Maclean’s: How can you possibly verify information from these secret sources? Woodward: The same way police reporters do every day. You find out who else is involved. If it’s an allegation of wrongdoing or improper behavior

against somebody, you go to that person and ask them to give their side. It’s very easy, very basic, but it takes more time.

Maclean’s: Have there ever been any real gems of information that you felt certain were true but could not verify? Woodward: All sorts of things that one person said—they saw this, they witnessed that—but others denied and we couldn’t use. I’ll give you one example because it didn’t involve wrongdoing. It’s a terrific story but I’m not sure it’s true. The day before Nixon resigned, when he was obviously emotionally charged and distraught, he got up in the middle of the night and said he was going for a walk. He ordered the Secret Service not to follow him. He just walked out the White House gate and they lost him. It was the night they lost the president of the United States! A couple hours later, he walked back in and they never found out where he’d been. Now I don’t know whether that’s true or not. Somebody who was in a position to know, and whom I trust, said it happened. But we never used it in a book or article.

Maclean’s: You and your co-author have been accused of practising deception in researching The Brethren. How did you get yöur information?

Woodward: There’s been a great mis-

conception and it’s partly our fault. A lot of people have written about the massive treason of the Supreme Court clerks. In fact, there was no treason. A good number of the justices themselves opened the door for our investigation. Some of them spent hours allowing us to interview them and even provided us with the names and addresses of their former clerks. And the hundreds of documents we quoted from have all been authenticated—nobody’s questioning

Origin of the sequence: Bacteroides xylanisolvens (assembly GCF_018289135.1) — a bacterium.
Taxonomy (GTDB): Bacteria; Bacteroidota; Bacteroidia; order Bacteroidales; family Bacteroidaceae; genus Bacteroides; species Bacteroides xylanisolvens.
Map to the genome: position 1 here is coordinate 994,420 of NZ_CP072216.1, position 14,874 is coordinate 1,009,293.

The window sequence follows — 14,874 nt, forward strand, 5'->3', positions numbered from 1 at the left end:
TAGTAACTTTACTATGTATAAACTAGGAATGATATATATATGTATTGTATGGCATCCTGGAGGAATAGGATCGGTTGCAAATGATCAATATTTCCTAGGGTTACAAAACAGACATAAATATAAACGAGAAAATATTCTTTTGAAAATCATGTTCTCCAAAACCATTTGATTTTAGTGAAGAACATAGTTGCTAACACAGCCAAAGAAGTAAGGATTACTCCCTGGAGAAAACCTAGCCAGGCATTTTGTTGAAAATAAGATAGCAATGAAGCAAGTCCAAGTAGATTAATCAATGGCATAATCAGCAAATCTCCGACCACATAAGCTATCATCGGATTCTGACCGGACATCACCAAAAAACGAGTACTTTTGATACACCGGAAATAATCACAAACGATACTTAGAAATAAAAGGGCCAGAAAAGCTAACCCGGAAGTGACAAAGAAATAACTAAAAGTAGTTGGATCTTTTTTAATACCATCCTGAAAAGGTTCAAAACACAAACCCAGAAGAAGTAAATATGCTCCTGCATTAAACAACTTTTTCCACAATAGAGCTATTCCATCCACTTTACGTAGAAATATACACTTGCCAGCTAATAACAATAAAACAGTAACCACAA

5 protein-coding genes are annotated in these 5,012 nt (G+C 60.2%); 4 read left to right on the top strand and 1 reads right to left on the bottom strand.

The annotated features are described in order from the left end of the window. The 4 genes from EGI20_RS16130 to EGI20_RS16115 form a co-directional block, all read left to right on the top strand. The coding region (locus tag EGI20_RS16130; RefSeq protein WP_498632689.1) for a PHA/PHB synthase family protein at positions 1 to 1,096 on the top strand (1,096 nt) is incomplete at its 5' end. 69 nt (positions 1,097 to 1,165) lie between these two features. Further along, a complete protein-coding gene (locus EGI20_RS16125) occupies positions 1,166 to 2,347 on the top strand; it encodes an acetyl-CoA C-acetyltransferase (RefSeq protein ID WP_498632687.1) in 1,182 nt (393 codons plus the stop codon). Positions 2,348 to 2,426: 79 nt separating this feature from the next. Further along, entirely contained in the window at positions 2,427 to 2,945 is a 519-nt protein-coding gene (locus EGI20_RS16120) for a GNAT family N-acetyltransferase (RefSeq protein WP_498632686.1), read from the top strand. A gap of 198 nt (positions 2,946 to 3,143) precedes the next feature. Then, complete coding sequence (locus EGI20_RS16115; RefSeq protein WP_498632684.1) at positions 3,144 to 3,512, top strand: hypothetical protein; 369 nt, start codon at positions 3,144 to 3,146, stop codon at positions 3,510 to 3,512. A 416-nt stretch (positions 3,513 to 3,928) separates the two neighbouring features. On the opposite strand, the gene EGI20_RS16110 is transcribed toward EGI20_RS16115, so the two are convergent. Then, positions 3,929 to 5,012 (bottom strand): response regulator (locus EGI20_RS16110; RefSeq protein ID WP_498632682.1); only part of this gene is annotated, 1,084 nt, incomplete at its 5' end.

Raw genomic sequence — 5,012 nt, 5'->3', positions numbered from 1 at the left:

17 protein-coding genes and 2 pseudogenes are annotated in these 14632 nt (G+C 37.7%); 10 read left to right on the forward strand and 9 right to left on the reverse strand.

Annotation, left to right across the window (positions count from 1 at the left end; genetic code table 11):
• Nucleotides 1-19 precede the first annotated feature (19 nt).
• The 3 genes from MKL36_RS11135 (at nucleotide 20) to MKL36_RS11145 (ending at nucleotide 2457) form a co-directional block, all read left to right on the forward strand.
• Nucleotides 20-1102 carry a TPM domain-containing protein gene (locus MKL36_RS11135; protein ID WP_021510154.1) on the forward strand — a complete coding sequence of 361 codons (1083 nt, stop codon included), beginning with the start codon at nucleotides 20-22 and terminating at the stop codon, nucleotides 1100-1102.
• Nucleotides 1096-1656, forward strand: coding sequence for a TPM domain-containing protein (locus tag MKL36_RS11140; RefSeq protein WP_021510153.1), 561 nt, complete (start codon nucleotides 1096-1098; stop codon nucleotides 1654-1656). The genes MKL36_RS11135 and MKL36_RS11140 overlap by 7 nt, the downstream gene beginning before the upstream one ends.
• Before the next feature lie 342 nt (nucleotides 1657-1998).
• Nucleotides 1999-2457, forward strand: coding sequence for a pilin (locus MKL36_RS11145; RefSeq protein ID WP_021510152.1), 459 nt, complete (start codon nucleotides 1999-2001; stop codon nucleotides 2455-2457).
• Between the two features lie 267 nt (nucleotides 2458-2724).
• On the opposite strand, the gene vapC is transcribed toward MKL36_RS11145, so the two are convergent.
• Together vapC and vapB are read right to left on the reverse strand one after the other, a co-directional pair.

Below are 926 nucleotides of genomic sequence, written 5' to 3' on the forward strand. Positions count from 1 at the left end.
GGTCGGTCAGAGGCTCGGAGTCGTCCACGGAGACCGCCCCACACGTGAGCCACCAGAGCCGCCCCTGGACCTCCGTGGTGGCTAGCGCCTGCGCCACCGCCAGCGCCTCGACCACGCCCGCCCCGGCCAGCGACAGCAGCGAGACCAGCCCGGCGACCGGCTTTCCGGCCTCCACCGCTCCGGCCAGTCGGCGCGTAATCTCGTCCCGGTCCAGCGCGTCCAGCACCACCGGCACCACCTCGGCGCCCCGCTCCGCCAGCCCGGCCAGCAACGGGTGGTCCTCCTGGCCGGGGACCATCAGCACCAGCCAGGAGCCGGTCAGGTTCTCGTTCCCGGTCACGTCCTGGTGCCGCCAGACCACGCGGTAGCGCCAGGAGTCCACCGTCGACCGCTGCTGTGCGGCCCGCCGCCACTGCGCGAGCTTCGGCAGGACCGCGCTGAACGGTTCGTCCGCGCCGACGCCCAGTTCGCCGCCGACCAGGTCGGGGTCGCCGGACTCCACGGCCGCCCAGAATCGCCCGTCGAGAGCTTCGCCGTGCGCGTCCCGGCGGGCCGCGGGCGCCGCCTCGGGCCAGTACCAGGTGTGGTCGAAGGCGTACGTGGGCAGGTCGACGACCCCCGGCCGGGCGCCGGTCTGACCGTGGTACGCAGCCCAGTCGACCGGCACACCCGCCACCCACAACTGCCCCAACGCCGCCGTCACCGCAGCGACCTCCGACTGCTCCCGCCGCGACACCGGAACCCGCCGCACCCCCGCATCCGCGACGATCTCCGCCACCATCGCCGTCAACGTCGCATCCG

that. How or where we got them is irrelevant and we proved that we weren’t quoting out of context. So I think it’s a specious issue. The question is the quality and usefulness of the information. Maclean’s: What do you expect of people you trust when they're approached by investigative reporters?

Woodward: Interestingly enough, I’m in that situation right now. A reporter for a big magazine in Washington has spent about three months talking to people about me. In a staff meeting, I told people that I believed in the First Amendment, with no footnotes or exceptions, and if they wanted to spend the time, they should go ahead and talk. I don’t think people should be afraid of their secrets.

Maclean’s: Are you ever going to reveal the identity of Deep Throat (the key, secret source in the Watergate case) ?

Woodward: Traditionally, this kind of thing does not come out for a long time. I remember talking recently to Pierre Salinger, who was Jack Kennedy’s press secretary. I asked him to name the six most devastating leaks during the Kennedy presidency and whether he knew the sources of any of them. And he said, “No, but even now, 15 or more years later, I’d give my right arm to know.” This kind of information just does not come out. And as a journalist I protect it because confidential sources are really our lifeline to a better version of the truth than that provided by the normal public relations apparatus of government.

Maclean’s: Why are you still working in daily journalism ?

Woodward: My feeling is that we don’t find out what really happens that often. I remember listening to Senator Frank Church, who headed the investigation into intelligence agencies in the U.S. a number of years ago. He was giving a speech and he said,“The truth always comes out. We can feel very confident that we will always learn what’s at the bottom of the barrel.” As a practising journalist, I think he’s damn wrong. In fact, disclosure is rare, not something we can count on. There is no department of truth. Besides, I think being a journalist is the best job there is. f¡?